Good point. Because this is a toy example, each factory is only used to create a single animal, so they really serve no purpose. Typically, though, a single factory creates multiple objects - for example, in response to a recurring event, or corresponding to rows in a database, etc.

To keep things simple in our case, imagine if Run looked like this instead:

static void Run(IAnimalFactory factory)
{
    for (var n = 1; n <= 10; ++n)
    {
        var animal = factory.CreateAnimal();
        Console.WriteLine($"Animal #{n} says '{animal.Speak()}'");
    }
}

Since we now create 10 instances of each animal class, some sort of factory makes sense, yes?

 

Sometimes, objects become too complex to be handled only by the constructor.

Sometimes you'll also want to apply domain rules in the creation of an object.

 

Isn't the whole point of factory is to make complex initializations easier? I am not able to see how this can be applicable when factory is not just a wrapper for new. Why would you even use factory (and look for a simplification) when constructor is already more than enough?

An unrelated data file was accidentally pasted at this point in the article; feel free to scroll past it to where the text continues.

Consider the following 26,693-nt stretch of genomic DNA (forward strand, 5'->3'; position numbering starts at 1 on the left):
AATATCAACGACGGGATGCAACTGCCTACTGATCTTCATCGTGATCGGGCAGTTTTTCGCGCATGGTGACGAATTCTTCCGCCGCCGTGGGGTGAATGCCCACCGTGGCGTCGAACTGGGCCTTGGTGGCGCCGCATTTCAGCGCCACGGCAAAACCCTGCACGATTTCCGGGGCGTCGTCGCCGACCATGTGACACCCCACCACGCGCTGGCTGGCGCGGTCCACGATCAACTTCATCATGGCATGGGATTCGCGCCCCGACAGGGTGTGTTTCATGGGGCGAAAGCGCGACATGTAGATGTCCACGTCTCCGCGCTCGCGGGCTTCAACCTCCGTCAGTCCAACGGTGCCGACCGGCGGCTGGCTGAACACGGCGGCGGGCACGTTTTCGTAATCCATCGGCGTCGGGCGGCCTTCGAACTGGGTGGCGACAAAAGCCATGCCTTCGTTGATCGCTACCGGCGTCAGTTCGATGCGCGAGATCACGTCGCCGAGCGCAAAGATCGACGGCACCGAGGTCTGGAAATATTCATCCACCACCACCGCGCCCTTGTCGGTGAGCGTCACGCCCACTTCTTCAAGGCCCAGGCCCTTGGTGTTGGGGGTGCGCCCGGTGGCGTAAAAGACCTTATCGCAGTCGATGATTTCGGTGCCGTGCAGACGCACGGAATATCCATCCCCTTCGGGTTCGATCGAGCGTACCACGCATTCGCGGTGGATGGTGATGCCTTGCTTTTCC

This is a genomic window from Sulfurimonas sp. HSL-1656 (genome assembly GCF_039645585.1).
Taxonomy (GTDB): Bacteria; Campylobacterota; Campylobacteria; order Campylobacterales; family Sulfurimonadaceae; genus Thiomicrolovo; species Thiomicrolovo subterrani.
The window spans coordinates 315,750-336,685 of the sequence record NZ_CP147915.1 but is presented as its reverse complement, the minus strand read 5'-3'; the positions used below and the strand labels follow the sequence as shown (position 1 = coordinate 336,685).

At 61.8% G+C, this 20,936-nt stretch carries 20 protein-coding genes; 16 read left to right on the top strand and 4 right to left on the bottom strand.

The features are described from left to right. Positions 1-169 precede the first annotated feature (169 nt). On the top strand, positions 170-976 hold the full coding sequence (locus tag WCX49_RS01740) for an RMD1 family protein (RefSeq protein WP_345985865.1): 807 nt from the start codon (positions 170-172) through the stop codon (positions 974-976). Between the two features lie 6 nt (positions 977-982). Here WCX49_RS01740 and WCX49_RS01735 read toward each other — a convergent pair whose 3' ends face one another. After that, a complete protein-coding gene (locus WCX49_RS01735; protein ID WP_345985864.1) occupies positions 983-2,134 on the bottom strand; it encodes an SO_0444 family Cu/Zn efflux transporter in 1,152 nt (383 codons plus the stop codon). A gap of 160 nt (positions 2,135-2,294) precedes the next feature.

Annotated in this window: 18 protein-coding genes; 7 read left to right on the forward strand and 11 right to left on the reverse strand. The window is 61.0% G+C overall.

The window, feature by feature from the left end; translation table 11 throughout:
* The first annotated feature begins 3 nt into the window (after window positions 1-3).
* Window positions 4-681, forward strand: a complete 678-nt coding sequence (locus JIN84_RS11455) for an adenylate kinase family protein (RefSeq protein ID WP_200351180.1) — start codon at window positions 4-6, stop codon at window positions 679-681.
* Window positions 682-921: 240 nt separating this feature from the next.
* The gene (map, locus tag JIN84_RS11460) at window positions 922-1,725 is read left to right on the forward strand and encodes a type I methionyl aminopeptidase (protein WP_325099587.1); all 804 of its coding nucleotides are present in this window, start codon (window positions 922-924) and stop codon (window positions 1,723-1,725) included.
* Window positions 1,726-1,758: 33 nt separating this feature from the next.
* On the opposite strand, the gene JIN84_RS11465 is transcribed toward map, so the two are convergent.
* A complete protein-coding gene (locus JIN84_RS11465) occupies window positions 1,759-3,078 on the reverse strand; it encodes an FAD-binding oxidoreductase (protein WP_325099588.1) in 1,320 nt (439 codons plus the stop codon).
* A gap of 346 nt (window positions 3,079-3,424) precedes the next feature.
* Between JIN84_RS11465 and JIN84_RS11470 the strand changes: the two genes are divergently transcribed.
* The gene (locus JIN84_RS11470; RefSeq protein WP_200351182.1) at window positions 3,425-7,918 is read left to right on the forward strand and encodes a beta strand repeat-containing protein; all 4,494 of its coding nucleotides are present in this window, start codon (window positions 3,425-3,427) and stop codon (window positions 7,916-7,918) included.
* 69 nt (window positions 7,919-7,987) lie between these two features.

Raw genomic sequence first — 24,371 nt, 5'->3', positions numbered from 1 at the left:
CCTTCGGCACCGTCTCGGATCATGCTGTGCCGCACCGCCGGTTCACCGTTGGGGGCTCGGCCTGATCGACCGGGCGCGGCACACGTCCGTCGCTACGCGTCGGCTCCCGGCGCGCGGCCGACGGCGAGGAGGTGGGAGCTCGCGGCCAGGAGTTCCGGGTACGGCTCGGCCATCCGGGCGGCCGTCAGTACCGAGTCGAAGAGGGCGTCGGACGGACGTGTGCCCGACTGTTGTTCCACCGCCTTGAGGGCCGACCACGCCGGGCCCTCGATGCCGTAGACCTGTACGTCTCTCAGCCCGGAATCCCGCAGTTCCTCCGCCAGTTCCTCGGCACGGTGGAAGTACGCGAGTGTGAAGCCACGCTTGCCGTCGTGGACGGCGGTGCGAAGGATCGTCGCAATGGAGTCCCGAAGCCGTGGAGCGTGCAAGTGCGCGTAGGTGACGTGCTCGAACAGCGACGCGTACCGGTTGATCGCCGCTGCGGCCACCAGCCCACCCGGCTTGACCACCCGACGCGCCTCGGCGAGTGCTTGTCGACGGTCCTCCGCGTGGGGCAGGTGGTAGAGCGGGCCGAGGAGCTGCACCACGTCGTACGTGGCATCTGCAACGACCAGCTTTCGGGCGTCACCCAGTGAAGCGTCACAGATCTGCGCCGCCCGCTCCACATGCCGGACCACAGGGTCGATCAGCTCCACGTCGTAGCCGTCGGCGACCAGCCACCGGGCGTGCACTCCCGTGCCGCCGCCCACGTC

No, the point of the factory pattern is to create an object that implements a particular interface (IAnimal) without knowing the class of the object. You can take a look at an example here.

 

Thank you for pointing this. I'm a Unity developer and in Unity we cannot use constructors at all (it breaks the engine). Plus, interfaces are sometimes anti-pattern (if not most of the time). This sometimes create confusion.

 

I feel some anti-pattern issues:

  • It accepts any function that returns IAnimal, not just factories. This can be risky in the long run.